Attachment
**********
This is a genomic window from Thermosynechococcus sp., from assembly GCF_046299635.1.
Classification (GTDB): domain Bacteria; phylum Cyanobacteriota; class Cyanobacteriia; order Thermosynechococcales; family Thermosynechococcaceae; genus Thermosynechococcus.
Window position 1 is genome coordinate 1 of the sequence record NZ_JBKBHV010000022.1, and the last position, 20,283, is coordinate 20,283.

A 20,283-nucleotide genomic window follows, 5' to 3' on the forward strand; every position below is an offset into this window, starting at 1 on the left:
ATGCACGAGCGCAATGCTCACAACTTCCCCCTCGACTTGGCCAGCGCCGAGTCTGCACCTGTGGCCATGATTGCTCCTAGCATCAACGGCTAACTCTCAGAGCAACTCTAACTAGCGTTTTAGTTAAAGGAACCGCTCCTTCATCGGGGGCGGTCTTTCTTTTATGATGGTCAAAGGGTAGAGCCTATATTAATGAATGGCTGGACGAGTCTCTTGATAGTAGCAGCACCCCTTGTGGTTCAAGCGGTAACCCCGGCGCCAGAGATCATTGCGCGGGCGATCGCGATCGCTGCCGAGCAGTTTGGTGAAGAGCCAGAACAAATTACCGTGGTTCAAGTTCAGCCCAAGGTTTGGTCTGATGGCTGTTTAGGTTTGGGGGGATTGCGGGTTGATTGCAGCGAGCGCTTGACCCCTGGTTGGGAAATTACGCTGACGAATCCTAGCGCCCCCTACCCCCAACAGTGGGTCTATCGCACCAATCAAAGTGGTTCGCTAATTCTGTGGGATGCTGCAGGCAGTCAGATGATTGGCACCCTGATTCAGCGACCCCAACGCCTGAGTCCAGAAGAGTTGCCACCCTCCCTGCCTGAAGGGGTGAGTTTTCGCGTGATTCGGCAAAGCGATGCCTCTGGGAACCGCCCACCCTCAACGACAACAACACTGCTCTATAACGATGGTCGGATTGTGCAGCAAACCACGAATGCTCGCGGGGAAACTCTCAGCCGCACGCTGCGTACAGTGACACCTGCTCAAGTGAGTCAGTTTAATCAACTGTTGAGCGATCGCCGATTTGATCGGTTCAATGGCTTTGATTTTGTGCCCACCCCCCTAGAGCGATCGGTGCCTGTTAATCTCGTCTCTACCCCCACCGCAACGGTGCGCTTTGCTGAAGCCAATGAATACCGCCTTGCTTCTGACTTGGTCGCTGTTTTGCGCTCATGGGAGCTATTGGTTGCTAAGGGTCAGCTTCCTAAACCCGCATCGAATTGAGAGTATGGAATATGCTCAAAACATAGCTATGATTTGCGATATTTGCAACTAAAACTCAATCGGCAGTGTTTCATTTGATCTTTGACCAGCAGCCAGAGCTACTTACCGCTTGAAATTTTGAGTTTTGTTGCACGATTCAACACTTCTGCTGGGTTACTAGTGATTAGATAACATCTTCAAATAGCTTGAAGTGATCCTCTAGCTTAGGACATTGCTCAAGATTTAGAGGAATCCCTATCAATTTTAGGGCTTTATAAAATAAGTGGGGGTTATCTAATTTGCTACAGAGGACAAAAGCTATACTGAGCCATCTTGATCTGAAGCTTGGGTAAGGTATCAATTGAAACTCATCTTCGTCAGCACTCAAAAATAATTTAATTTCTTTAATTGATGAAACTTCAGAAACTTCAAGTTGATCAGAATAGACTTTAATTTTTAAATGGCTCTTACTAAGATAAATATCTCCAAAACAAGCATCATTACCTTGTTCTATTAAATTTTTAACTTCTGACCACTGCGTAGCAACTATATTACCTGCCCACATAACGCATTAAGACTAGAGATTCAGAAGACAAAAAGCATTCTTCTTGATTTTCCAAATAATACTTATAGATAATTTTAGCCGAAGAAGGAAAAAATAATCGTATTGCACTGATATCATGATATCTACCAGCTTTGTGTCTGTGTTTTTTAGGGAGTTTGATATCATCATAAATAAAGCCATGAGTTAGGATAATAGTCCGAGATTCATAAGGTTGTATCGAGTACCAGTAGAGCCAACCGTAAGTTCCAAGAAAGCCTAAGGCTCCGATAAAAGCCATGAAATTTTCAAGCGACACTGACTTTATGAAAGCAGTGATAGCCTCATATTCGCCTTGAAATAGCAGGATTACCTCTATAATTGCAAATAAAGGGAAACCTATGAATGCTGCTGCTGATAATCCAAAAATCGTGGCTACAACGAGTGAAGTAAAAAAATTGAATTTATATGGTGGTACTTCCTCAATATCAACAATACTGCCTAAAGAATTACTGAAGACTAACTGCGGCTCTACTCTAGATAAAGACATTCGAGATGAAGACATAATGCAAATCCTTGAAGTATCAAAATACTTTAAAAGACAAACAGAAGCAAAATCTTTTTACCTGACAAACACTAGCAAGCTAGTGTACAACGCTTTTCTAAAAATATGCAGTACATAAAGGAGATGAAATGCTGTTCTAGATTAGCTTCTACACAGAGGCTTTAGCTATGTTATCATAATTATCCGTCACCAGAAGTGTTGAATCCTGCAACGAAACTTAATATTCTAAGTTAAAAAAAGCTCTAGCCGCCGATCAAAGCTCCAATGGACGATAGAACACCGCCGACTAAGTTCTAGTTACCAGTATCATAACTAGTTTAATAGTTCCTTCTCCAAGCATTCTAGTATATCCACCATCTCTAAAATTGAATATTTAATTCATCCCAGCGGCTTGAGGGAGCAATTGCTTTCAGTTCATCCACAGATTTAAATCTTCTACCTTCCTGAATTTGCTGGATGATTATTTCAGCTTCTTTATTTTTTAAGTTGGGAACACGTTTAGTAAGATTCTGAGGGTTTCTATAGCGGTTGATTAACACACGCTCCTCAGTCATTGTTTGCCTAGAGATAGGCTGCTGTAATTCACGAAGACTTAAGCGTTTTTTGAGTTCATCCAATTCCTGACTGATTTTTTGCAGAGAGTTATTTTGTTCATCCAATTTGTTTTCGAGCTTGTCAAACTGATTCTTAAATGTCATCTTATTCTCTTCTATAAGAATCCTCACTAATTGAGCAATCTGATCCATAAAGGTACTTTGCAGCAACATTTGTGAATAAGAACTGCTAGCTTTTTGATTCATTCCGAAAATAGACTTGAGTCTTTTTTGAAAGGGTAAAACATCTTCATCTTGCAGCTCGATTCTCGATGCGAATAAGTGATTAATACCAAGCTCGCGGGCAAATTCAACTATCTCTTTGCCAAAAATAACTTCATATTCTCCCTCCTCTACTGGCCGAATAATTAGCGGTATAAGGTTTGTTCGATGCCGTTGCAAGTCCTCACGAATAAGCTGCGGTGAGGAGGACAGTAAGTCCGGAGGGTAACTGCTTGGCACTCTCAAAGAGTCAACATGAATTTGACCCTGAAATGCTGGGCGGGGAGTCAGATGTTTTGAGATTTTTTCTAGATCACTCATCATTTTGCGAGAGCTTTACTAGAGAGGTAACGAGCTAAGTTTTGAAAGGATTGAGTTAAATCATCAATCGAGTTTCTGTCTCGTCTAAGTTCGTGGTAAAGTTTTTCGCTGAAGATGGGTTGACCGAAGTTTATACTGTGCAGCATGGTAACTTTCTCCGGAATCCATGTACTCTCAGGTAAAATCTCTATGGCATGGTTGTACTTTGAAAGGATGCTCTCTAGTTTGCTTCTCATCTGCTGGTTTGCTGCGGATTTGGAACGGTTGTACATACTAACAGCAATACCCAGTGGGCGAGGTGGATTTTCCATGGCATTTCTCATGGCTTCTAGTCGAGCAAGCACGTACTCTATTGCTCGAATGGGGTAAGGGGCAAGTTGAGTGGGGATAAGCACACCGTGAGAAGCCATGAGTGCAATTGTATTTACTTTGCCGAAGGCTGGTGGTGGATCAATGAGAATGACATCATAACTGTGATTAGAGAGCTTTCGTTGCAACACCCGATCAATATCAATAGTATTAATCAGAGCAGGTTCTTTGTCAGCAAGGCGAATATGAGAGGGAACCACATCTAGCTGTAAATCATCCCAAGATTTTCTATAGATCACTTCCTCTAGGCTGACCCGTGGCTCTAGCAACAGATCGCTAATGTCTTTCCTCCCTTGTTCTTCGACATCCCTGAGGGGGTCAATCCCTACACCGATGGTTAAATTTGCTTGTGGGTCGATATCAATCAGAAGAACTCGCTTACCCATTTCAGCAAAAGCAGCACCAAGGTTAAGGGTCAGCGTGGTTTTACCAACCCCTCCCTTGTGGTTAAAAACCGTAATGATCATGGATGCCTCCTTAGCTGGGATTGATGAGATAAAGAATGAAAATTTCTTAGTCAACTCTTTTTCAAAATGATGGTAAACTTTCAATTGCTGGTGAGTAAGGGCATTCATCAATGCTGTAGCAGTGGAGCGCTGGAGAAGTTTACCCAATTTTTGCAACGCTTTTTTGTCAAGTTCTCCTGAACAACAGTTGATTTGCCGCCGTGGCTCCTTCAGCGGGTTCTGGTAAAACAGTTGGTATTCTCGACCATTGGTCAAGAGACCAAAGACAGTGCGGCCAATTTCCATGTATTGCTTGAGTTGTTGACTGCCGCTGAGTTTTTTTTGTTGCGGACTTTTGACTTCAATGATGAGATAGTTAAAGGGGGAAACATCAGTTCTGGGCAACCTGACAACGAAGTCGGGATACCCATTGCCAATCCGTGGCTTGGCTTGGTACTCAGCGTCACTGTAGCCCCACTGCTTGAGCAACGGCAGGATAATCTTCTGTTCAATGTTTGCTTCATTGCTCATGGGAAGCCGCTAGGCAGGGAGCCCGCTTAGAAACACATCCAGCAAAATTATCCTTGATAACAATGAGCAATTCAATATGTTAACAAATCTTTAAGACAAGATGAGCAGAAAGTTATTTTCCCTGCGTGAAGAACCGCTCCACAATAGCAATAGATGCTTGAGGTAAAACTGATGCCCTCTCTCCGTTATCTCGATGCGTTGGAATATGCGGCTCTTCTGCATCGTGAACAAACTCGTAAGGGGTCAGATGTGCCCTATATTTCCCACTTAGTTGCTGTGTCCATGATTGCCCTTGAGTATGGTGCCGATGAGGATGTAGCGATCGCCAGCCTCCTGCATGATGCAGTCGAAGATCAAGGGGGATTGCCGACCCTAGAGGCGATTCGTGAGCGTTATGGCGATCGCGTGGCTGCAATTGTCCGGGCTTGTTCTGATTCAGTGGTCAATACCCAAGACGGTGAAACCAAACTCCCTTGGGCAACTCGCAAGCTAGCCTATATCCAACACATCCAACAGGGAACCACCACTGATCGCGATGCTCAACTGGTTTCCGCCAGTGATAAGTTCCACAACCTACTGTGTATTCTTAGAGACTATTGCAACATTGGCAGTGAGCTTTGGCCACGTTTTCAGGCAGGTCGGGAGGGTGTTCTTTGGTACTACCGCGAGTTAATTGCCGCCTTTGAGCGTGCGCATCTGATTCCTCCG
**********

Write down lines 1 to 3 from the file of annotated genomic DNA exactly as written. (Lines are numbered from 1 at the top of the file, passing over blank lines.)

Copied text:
This is a genomic window from Thermosynechococcus sp., from assembly GCF_046299635.1.
Classification (GTDB): domain Bacteria; phylum Cyanobacteriota; class Cyanobacteriia; order Thermosynechococcales; family Thermosynechococcaceae; genus Thermosynechococcus.
Window position 1 is genome coordinate 1 of the sequence record NZ_JBKBHV010000022.1, and the last position, 20,283, is coordinate 20,283.